It’s just a data problem.” She predicts a Siri-like effect happening with on-demand dating: “An app like Whim, over time, becomes an increasingly sophisticated virtual personal assistant — anticipating your preferences for whom you’d like to meet, when and where, and facilitating those setups.” Peters takes us through the necessary steps on Whim to get from pixellated pic to dream date: Step one: Sign up and create a profile, similar to how you would on Tinder or Hinge (you can use Facebook to expedite). Whim thrives based on getting people off the app and onto their dates with as little time as possible spent on their platform,” Peters says. “I feel like none of my friends use Tinder anymore.Too random and sketchy,” says 29-year-old Madeline, a designer in San Francisco who has been a beta tester of Whim for the past three months and has gone on two dates so far.Clover, which just closed million in funding (bringing total investment to million) is the current golden child of on-demand dating and was just featured as a best new app in the Apple store.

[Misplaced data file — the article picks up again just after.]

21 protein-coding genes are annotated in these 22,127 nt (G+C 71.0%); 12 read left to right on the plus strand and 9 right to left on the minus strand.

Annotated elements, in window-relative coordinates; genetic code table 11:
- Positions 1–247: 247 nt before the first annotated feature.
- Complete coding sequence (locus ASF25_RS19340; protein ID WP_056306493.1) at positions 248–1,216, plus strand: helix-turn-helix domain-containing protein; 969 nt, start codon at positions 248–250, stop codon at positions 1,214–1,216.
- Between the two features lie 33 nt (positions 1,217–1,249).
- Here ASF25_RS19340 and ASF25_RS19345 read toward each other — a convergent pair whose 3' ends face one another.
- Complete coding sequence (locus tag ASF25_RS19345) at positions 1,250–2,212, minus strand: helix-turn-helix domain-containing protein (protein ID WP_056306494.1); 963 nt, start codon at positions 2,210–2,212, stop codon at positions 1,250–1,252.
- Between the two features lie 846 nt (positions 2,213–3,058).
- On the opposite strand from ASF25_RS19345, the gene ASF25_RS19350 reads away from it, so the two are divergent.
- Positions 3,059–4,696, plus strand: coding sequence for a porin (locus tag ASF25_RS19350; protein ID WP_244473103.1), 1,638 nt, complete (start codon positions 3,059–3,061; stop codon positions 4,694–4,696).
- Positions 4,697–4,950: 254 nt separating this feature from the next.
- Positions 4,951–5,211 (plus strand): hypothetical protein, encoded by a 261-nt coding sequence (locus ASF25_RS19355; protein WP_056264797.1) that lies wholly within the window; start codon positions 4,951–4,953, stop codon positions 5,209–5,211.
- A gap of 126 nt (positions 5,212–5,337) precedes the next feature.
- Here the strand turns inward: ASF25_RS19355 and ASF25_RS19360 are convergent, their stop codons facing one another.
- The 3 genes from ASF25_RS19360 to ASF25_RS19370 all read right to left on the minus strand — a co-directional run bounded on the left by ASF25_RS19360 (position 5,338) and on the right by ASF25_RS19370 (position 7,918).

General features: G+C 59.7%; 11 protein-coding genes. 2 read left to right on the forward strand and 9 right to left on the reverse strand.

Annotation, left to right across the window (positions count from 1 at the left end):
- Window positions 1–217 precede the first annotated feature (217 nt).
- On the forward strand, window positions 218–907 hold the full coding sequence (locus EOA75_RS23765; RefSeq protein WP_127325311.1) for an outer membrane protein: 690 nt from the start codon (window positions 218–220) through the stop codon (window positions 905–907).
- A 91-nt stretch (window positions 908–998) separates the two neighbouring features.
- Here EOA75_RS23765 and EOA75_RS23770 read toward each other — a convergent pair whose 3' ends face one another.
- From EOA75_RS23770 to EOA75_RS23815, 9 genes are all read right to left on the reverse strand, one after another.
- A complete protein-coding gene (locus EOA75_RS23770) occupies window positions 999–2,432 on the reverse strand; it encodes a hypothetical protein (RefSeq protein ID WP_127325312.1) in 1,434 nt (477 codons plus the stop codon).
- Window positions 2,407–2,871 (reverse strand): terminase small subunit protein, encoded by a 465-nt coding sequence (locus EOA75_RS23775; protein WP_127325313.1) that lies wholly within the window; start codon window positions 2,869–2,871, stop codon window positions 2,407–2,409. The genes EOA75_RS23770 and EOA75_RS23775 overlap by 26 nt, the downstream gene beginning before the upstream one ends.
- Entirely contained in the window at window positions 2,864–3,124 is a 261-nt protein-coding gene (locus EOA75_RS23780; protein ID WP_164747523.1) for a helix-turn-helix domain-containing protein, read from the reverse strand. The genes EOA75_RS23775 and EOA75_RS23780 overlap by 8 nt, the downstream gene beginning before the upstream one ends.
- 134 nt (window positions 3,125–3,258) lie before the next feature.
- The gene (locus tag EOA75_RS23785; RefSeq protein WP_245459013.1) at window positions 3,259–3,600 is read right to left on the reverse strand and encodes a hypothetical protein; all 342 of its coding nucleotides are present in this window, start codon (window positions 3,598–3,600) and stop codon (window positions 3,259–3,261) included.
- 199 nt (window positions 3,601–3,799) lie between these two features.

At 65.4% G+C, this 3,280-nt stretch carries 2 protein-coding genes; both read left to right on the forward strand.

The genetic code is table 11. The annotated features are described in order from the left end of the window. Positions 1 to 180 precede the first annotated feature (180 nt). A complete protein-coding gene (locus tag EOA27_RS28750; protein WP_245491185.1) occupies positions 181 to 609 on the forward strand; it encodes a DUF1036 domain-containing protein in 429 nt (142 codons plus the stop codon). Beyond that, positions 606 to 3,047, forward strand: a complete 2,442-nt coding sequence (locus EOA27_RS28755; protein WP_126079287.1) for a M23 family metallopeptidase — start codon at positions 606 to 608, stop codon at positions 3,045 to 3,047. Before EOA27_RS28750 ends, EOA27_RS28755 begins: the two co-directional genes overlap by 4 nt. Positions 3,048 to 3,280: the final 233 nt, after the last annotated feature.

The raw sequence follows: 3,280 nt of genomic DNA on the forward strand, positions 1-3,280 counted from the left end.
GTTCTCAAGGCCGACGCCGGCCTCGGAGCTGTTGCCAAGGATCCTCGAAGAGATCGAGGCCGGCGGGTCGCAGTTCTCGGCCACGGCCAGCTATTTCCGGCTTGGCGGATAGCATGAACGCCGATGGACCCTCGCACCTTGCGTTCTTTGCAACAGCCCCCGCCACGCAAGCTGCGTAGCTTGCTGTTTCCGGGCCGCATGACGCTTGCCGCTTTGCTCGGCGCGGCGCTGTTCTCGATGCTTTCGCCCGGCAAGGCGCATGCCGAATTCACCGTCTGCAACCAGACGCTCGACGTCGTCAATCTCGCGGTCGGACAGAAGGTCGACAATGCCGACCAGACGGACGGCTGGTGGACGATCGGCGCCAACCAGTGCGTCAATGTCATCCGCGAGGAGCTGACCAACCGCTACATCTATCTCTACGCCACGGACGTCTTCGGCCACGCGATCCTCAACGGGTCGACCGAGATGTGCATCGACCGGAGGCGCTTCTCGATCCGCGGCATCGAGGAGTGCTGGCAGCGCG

On-demand dating has emerged as a result of this — .” A billion industry as of 2014 with a growth rate of 5% yearly, online dating is catering to an increasingly cynical, time-starved single adult who is tired of longwinded icebreakers and time-suck apps like Tinder, et al.
Having raised 10 times less investment capital than Clover (0,000 versus million), Pure is already cash-positive.
Launched in October 2013 on i OS and the end of June on Android, during the last 12 months, Pure users have created more than 1 million meeting requests.
Users can choose not to display their location, they can disable GPS and limit what type of people are able to contact them.
Close behind Clover is upstart Whim, which debuted in the Apple earlier this month after successfully completing its beta phase in LA in 2014.